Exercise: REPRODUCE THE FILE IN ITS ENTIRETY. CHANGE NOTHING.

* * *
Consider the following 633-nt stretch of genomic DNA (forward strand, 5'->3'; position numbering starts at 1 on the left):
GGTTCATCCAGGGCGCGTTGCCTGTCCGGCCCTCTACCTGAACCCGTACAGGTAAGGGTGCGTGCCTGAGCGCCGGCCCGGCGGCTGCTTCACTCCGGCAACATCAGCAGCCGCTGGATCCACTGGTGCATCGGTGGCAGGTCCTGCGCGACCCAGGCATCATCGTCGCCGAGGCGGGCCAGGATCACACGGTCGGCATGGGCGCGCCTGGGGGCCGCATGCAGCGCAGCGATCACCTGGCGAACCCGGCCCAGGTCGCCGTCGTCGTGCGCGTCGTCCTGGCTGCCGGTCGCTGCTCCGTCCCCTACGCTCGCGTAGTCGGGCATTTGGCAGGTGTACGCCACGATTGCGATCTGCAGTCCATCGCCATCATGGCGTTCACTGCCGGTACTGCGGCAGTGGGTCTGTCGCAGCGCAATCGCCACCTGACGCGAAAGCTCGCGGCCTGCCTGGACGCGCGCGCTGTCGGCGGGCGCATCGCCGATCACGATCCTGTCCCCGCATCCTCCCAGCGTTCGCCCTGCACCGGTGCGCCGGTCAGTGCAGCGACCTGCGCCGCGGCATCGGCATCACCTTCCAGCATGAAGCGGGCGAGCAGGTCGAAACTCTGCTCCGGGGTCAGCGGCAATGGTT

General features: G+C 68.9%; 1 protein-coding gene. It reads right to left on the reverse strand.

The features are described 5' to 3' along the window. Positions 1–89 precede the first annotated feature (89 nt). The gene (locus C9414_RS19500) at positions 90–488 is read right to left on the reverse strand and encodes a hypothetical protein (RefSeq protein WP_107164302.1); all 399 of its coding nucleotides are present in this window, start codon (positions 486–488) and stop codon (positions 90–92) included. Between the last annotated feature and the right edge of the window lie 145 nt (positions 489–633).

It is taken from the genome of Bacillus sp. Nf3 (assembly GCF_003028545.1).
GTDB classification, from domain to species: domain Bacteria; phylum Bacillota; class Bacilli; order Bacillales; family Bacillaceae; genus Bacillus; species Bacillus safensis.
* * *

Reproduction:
Consider the following 633-nt stretch of genomic DNA (forward strand, 5'->3'; position numbering starts at 1 on the left):
GGTTCATCCAGGGCGCGTTGCCTGTCCGGCCCTCTACCTGAACCCGTACAGGTAAGGGTGCGTGCCTGAGCGCCGGCCCGGCGGCTGCTTCACTCCGGCAACATCAGCAGCCGCTGGATCCACTGGTGCATCGGTGGCAGGTCCTGCGCGACCCAGGCATCATCGTCGCCGAGGCGGGCCAGGATCACACGGTCGGCATGGGCGCGCCTGGGGGCCGCATGCAGCGCAGCGATCACCTGGCGAACCCGGCCCAGGTCGCCGTCGTCGTGCGCGTCGTCCTGGCTGCCGGTCGCTGCTCCGTCCCCTACGCTCGCGTAGTCGGGCATTTGGCAGGTGTACGCCACGATTGCGATCTGCAGTCCATCGCCATCATGGCGTTCACTGCCGGTACTGCGGCAGTGGGTCTGTCGCAGCGCAATCGCCACCTGACGCGAAAGCTCGCGGCCTGCCTGGACGCGCGCGCTGTCGGCGGGCGCATCGCCGATCACGATCCTGTCCCCGCATCCTCCCAGCGTTCGCCCTGCACCGGTGCGCCGGTCAGTGCAGCGACCTGCGCCGCGGCATCGGCATCACCTTCCAGCATGAAGCGGGCGAGCAGGTCGAAACTCTGCTCCGGGGTCAGCGGCAATGGTT

General features: G+C 68.9%; 1 protein-coding gene. It reads right to left on the reverse strand.

The features are described 5' to 3' along the window. Positions 1–89 precede the first annotated feature (89 nt). The gene (locus C9414_RS19500) at positions 90–488 is read right to left on the reverse strand and encodes a hypothetical protein (RefSeq protein WP_107164302.1); all 399 of its coding nucleotides are present in this window, start codon (positions 486–488) and stop codon (positions 90–92) included. Between the last annotated feature and the right edge of the window lie 145 nt (positions 489–633).

It is taken from the genome of Bacillus sp. Nf3 (assembly GCF_003028545.1).
GTDB classification, from domain to species: domain Bacteria; phylum Bacillota; class Bacilli; order Bacillales; family Bacillaceae; genus Bacillus; species Bacillus safensis.